In coding theory, one typically maps a string to a code such that with some small amount of error in the code one can still recover the original string. What if the amount of error is too much to give a unique decoding? In the 1950s Peter Elias suggested the idea of list decoding, coming up with a short list of possibilities one of which is correct.
Madhu Sudan showed that list decoding can be achieved in scenarios where one cannot do unique decoding.
In this paper Sudan gives a polynomial-time list-decoding algorithm that can deal with errors in the code beyond what regular codes can handle. Later Guruswami and Sudan give a polynomial-time algorithm that handles what is believed to be the best possible amount of error.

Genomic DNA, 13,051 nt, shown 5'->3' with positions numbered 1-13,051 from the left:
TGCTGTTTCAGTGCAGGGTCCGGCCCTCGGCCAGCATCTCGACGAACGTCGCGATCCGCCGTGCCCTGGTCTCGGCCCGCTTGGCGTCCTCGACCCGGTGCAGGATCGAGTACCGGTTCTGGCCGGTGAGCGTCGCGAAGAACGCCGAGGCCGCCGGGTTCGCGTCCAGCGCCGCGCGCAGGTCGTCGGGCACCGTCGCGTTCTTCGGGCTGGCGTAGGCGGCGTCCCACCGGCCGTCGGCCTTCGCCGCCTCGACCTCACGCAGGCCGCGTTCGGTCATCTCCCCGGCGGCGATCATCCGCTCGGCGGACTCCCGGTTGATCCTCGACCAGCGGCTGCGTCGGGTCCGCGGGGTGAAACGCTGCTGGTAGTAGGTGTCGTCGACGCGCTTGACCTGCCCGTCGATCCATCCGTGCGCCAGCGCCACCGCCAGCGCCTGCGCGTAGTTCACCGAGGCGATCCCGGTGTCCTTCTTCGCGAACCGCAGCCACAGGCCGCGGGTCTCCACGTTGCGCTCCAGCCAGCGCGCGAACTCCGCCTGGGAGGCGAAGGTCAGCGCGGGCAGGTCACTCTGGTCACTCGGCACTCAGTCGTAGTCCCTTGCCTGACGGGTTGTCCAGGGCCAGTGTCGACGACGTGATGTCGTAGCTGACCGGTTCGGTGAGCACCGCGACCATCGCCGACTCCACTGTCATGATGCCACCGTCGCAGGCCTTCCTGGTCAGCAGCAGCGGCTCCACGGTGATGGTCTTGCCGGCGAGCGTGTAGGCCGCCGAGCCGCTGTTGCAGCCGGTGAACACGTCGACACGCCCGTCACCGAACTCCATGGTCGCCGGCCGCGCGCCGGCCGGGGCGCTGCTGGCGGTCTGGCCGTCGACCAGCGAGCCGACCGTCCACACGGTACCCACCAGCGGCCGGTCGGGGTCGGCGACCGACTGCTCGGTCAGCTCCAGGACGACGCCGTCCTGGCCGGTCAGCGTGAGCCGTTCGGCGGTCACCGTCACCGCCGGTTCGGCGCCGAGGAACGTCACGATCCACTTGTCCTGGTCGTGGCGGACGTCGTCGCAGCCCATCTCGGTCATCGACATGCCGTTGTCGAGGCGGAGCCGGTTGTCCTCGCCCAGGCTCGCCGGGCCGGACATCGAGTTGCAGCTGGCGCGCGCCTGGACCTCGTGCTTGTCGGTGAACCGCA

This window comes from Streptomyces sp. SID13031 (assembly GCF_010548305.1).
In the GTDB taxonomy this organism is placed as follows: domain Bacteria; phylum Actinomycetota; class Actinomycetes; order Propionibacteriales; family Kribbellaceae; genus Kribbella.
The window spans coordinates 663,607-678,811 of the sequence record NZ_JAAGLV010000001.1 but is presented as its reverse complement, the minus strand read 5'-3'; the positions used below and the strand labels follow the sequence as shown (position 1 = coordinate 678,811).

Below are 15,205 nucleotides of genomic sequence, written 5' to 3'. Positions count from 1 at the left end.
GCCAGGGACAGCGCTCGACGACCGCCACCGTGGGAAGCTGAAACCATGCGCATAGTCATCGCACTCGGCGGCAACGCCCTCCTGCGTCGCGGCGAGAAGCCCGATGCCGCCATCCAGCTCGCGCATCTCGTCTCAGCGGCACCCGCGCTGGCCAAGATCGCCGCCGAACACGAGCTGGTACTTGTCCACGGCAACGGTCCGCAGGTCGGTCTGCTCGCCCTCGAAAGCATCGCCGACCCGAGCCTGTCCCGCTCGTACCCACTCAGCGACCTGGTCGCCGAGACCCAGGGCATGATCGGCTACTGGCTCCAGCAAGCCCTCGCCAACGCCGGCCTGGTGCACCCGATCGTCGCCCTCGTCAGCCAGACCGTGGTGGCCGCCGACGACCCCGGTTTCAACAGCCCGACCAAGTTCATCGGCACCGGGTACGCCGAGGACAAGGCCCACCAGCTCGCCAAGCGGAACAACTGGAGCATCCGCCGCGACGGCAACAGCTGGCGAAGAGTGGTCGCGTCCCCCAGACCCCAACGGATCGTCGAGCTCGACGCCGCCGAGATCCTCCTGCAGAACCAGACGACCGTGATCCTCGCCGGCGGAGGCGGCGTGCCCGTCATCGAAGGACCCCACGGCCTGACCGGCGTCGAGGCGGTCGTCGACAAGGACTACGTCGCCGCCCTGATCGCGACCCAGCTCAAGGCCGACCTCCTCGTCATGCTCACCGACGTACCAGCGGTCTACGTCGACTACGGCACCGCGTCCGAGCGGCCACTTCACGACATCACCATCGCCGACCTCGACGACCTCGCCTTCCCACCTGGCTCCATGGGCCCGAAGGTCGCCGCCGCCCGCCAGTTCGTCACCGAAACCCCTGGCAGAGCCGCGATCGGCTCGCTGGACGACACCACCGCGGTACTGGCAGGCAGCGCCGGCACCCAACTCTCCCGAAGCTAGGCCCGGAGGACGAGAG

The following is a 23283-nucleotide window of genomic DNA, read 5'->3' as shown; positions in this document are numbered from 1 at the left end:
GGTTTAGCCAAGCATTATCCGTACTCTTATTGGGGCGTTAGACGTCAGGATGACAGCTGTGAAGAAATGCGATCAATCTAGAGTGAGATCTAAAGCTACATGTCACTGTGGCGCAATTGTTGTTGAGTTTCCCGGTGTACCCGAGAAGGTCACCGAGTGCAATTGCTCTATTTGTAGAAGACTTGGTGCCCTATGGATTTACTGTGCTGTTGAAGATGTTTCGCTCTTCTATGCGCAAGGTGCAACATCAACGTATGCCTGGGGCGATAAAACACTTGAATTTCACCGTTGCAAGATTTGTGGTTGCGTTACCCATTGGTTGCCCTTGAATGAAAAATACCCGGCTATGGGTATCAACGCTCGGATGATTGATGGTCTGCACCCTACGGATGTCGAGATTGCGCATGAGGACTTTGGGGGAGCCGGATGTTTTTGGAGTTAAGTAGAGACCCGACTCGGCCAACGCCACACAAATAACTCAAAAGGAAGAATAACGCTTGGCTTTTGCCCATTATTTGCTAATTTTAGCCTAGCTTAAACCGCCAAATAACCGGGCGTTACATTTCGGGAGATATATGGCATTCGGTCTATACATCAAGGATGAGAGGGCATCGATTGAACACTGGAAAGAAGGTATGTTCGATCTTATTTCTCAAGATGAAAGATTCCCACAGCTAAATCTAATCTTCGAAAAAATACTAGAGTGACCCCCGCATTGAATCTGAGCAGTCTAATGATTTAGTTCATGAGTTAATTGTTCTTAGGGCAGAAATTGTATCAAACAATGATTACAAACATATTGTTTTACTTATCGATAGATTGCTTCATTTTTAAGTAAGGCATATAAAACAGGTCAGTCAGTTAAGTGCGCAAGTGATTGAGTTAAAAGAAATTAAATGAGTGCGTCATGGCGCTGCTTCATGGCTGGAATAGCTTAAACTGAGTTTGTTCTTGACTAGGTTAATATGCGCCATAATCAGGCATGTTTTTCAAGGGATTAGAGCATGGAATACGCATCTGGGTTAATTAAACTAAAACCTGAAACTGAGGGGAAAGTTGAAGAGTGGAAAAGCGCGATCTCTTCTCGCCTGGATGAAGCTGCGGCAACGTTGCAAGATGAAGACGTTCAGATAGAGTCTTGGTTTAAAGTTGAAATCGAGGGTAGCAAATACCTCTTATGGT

List-decodable codes have had applications to many areas including pseudo-random generators, extractors, hard-core predicates, probabilistically-checkable proofs and a neat result by Sivakumar on the implications of SAT being membership-comparable.
We've seen many other important papers in coding theory from computer scientists over the last decade. Besides the work on list decoding I should also mention Spielman's breakthrough result showing linear time encodable and decodable codes building on the initial work of using expander graphs for codes developed by Sipser and Spielman.